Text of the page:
THERE is no unanimity of opinion regarding the proper place in the classification of hypertensive cardiovascular disease of the acute form, often called malignant hypertension, and there are even some writers who have stated that the term should be dropped entirely. The confusion regarding nomenclature in the study of this condition has led some to believe that malignant hypertension is a disease sui generis, unrelated to other forms of hypertensive cardiovascular disease. From the observations of one of us (F. D. M.) and an associate, published previously,1 it was our opinion at that time that malignant hypertension did not differ in kind from benign hypertensive cardiovascular disease but that the difference was merely one of degree. In this study we changed our mind regarding the course, the prognosis and the treatment of malignant hypertension.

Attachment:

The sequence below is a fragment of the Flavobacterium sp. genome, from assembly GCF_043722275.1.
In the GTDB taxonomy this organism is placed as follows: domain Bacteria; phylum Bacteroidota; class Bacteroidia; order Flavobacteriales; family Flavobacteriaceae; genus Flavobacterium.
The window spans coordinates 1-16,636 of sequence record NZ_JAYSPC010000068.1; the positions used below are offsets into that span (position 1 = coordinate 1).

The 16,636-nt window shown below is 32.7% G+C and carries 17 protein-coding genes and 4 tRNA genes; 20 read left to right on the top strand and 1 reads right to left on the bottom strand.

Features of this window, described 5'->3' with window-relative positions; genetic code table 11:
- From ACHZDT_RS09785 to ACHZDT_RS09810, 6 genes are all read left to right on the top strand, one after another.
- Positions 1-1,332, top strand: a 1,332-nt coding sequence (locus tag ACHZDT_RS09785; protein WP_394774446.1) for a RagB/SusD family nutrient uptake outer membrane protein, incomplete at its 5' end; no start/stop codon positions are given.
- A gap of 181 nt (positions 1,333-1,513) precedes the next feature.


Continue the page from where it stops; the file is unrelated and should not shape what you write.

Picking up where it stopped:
For the purpose of this paper, 39 cases of malignant hypertension were studied clinically and
KOEPSELL JE, KUZMA JF, MURPHY FD. HYPERTENSIVE CARDIOVASCULAR DISEASE (ACUTE) (MALIGNANT HYPERTENSION): Clinical and Pathologic Study of Thirty-Nine Cases. Arch Intern Med (Chic). 1950;85(3):432–458. doi:10.1001/archinte.1950.00230090069005
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